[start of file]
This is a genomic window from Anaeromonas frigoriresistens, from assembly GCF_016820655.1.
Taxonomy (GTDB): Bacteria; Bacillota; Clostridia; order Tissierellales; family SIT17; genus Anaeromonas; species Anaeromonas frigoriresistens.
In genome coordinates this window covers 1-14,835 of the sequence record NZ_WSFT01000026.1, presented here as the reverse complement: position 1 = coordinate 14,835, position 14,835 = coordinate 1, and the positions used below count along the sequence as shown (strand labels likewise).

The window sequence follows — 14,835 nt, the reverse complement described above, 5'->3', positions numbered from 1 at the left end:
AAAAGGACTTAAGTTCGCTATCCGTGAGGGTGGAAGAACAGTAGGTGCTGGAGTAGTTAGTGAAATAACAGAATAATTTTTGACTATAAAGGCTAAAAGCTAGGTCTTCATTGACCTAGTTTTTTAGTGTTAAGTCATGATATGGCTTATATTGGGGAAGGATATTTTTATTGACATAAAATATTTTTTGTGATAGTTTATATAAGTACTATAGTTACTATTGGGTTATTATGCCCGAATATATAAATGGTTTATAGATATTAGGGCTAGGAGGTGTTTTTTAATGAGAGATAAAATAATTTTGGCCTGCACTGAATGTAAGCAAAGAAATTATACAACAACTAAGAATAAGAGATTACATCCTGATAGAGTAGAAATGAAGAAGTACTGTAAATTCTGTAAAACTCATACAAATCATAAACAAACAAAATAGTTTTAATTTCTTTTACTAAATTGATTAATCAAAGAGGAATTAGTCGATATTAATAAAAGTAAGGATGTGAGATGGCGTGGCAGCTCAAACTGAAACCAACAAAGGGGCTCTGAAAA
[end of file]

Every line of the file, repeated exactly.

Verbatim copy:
This is a genomic window from Anaeromonas frigoriresistens, from assembly GCF_016820655.1.
Taxonomy (GTDB): Bacteria; Bacillota; Clostridia; order Tissierellales; family SIT17; genus Anaeromonas; species Anaeromonas frigoriresistens.
In genome coordinates this window covers 1-14,835 of the sequence record NZ_WSFT01000026.1, presented here as the reverse complement: position 1 = coordinate 14,835, position 14,835 = coordinate 1, and the positions used below count along the sequence as shown (strand labels likewise).

The window sequence follows — 14,835 nt, the reverse complement described above, 5'->3', positions numbered from 1 at the left end:
AAAAGGACTTAAGTTCGCTATCCGTGAGGGTGGAAGAACAGTAGGTGCTGGAGTAGTTAGTGAAATAACAGAATAATTTTTGACTATAAAGGCTAAAAGCTAGGTCTTCATTGACCTAGTTTTTTAGTGTTAAGTCATGATATGGCTTATATTGGGGAAGGATATTTTTATTGACATAAAATATTTTTTGTGATAGTTTATATAAGTACTATAGTTACTATTGGGTTATTATGCCCGAATATATAAATGGTTTATAGATATTAGGGCTAGGAGGTGTTTTTTAATGAGAGATAAAATAATTTTGGCCTGCACTGAATGTAAGCAAAGAAATTATACAACAACTAAGAATAAGAGATTACATCCTGATAGAGTAGAAATGAAGAAGTACTGTAAATTCTGTAAAACTCATACAAATCATAAACAAACAAAATAGTTTTAATTTCTTTTACTAAATTGATTAATCAAAGAGGAATTAGTCGATATTAATAAAAGTAAGGATGTGAGATGGCGTGGCAGCTCAAACTGAAACCAACAAAGGGGCTCTGAAAA